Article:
Unlike the shows that preceded it, The Defenders is a breezy eight episodes, rather than the 13 that we've grown accustomed to. This definitely worked in its favour, making for far less extended stretches of dialogue and a much quicker pace. Picking up pretty soon after the conclusion of each one of these characters final episodes, as soon as a conspiracy is started in New York, Matthew Murdoch, Luke Cage, Jessica Jones, and Danny Rand all find themselves pursuing the same clan. The Hand is a clan from the show Daredevil, and you'll find many of the plot elements from each of the respective shows flowing over. The show is solid throughout its first couple of episodes, but once the team finally begins to converse and work together, it became pure gold.
We've seen Luke Cage and Jessica Jones interact throughout their respective shows, but Danny Rand and Matt Murdoch have been pretty much on their own until now. The second they all share the screen together, you'll be sold from the start. From emotional ties, to comedy, to pure awesome action, this team is well worth your time. They are all so different and eventually grow on each other, making for a emotionally satisfying conclusion to the first season. To be quite honest, just like I felt at the end of the first Avengers film, I just wish they would continue working as a team instead of going back to their own shows, because it just works so much better this way.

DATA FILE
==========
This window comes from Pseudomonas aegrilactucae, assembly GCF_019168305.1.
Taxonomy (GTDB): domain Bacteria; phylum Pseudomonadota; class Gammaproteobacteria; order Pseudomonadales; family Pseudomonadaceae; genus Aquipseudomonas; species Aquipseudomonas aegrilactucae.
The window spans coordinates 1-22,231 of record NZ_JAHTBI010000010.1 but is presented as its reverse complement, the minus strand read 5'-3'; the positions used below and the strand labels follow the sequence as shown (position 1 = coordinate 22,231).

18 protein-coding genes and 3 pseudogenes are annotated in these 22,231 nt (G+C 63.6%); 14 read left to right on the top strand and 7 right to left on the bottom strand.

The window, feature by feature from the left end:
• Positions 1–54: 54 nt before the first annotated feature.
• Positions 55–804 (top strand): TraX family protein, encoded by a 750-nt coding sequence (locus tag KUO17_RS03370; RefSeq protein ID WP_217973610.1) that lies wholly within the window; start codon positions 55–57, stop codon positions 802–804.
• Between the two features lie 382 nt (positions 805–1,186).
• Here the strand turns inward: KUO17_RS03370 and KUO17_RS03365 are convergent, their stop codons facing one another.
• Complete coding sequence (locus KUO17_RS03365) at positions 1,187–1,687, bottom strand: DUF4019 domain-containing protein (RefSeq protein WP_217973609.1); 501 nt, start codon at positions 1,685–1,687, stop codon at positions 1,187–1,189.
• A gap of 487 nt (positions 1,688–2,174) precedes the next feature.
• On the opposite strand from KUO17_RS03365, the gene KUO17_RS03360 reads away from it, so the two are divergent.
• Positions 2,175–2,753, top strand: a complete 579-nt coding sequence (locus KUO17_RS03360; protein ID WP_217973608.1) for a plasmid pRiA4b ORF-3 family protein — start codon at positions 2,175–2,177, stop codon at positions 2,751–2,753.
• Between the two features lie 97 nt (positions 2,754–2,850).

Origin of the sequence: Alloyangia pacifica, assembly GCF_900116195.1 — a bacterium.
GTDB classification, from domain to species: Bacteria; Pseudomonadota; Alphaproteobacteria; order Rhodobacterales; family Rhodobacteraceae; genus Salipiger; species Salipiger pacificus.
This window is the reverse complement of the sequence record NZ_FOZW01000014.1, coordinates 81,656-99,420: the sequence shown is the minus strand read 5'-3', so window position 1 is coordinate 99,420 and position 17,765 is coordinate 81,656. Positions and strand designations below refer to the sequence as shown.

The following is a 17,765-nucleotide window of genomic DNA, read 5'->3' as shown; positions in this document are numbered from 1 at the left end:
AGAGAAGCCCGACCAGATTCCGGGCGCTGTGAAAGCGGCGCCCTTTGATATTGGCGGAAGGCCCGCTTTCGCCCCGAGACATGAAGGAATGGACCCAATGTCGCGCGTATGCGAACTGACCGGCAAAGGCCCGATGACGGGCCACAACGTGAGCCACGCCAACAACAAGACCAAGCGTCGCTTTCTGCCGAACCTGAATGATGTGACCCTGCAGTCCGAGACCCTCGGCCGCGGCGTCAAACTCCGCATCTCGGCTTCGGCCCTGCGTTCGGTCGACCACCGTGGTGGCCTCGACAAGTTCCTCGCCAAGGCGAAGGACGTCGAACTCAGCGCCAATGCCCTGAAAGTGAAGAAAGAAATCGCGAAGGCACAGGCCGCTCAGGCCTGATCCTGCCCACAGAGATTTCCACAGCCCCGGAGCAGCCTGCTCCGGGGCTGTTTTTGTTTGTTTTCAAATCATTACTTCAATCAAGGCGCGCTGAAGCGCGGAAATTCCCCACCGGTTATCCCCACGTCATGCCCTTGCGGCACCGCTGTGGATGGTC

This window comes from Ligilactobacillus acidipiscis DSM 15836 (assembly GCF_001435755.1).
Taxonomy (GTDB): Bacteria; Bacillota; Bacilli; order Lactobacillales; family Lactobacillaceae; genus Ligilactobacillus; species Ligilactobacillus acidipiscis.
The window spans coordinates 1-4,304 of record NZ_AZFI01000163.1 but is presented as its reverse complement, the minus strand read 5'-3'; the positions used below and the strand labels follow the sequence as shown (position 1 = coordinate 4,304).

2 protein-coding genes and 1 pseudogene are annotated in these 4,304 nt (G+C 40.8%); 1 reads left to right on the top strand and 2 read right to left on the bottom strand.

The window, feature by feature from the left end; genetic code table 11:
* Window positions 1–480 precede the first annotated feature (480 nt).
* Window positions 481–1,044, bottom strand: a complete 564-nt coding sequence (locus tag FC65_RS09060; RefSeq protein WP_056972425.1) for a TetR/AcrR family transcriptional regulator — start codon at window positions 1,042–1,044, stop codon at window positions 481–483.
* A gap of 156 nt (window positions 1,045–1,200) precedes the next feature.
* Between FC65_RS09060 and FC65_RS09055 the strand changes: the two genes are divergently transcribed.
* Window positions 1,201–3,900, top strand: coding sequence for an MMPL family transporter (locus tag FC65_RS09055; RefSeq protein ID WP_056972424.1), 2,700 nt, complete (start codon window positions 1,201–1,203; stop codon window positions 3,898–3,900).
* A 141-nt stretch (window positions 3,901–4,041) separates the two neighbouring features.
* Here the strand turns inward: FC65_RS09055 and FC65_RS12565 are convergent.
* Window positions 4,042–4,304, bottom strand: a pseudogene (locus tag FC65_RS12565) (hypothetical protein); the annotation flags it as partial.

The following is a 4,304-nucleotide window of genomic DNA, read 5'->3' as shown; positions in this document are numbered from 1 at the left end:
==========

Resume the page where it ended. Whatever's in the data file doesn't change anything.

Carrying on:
While I don't look back on this first season and remember any glaring issues, it's not without its cliches and tropes that the Marvel brand has been known for lately. Sigourney Weaver began as a very solid villain and I was looking forward to seeing her arc grow, but she's not quite utilized enough to really make herself memorable in this universe, but that might just be me. As far as the climax goes, it's wonderfully constructed and a blast to watch, but the continuity is thrown out the window and there are quite a few clerical errors made that I just couldn't ignore. Aside from those gripes, this is a very well-constructed first season, showcasing loveable characters (yes, even in Danny Rand this time around).
In the end, this first season of The Defenders feels more like an elongated film, culminating the events of everything that has come before it. There are emotionally motivational moments, empowering and well-choreographed fight sequences, along with some extremely well-written episodes, and pacing that will have you clicking onto the next episode at a very rapid rate. This season can be watched in one sitting, easily. If you have enjoyed any of these characters in their shows and have made it through the franchise thus far, then I think this series will blow your socks off in terms of entertainment in comparison. It suffers from a few classic Marvel tropes, but that's not much of a complaint. The first season of The Defenders is fantastic from start to finish.
Charlie Cox as Daredevil and Krysten Reinner as Jessica Jones definitely shine, and Sigournea Weiver does her best out of a mediocre villan, but the chesmitry between the leads, although pleasent, is not coherent enough to sustain a weak narrative too focused on its flawed elements too be the epic team-up that has been promised when the far superior Daredevil and Jessica Joned shows came along.